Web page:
MO: As I said, I would certainly love for it to be even more or to be done even faster but I understand both the political realities, the technical realities and yes, it takes a while to build these things. I think all in all they’ve done a good job of balancing the needs to provide service across the entire region. Every county, there’s a requirement in there that every county the dollars raised, a minimum of 85 percent of the dollars raised in that county will be spent on services in that county so there’ direct return on investment but then there’s also a need to provide where do people need to go across the entire region. Our lives don’t end at our city or county boundaries so it’s a good balance of providing services where people need them and ensuring everyone gets some direct benefits.

SS: We’ve heard concerns from some taxpayers that the plan is asking for too much. How comfortable are you with the numbers and that the funding levels are correct for the services that are most needed and planned for?

MO: There was certainly a lot of financial analysis that went in to make sure that the numbers were legitimate and that the RTA can in fact implement the services with the dollars that it got. I think it’s important to recognize that our region here in southeast Michigan has the very lowest per capita spending on transit of any metro area in the entire country. We’re spending a third to a quarter of what most major metro areas spend and you get what you pay for. You can see so even after this is implemented, we’ll still be, we’ll go from about least in the nation to about third least so it really is, when you look at transit systems across the country, a very modest reasonable investment, and when you look at all the benefit it’s going to provide, I believe people will see it’s an appropriate investment.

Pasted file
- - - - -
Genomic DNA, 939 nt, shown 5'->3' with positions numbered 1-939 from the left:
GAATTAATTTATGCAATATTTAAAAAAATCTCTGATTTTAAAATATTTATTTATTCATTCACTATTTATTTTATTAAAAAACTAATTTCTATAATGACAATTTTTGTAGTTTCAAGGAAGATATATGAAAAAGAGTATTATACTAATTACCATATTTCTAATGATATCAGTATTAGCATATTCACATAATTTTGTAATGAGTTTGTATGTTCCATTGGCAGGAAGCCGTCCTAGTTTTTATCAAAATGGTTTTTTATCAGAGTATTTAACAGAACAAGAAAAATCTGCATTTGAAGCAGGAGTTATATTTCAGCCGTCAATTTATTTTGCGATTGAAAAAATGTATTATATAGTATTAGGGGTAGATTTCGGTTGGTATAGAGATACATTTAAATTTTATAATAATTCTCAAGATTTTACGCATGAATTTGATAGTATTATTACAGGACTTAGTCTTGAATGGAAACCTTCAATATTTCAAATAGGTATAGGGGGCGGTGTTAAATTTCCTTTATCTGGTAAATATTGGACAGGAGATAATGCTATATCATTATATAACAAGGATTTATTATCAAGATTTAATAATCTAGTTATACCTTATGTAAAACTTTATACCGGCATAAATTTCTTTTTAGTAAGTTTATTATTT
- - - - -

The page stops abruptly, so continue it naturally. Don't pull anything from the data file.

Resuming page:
SS: Talk a little bit about how the dollars raised will be spent in that community, that guarantee or how that formula will work.


MO: So the RTA did very carefully analyze how much is currently being raised by property taxes in each county, how much is likely to be raised over the next 20 years with some pretty conservative estimates, and adjusted the plan to make sure that a minimum of 85 percent of the dollars raised are returned in immediate, direct services. So I happen to live in Oakland County and when I ride the bus down to my office in downtown Detroit, my route is about three miles in Oakland County and about eight miles in Wayne County but my tax dollars as an Oakland County resident are going to the Oakland County services. It is hard to lay out in a way, it is a very difficult for the RTA to provide that but they were very conservative in making sure the dollar raised are spent in that community. The other nice thing about this plan is in addition to the immediate dollars raised by the property tax, it will also allow the RTA to leverage state and federal dollars that we’re not reeving now. Another $2 billion that’s expected to come in over the next 20 years so not only will every county get that, a guarantee of minimum of the 85 percent of return on the investment of their dollars, every county is going to get well over 100 percent once you count in that leverage. Given a lot of the routes do go into Detroit, Detroit is getting a larger portion because so much of the region does cut through Detroit, but every county gets well more than they put in in tax dollars to make that service happen.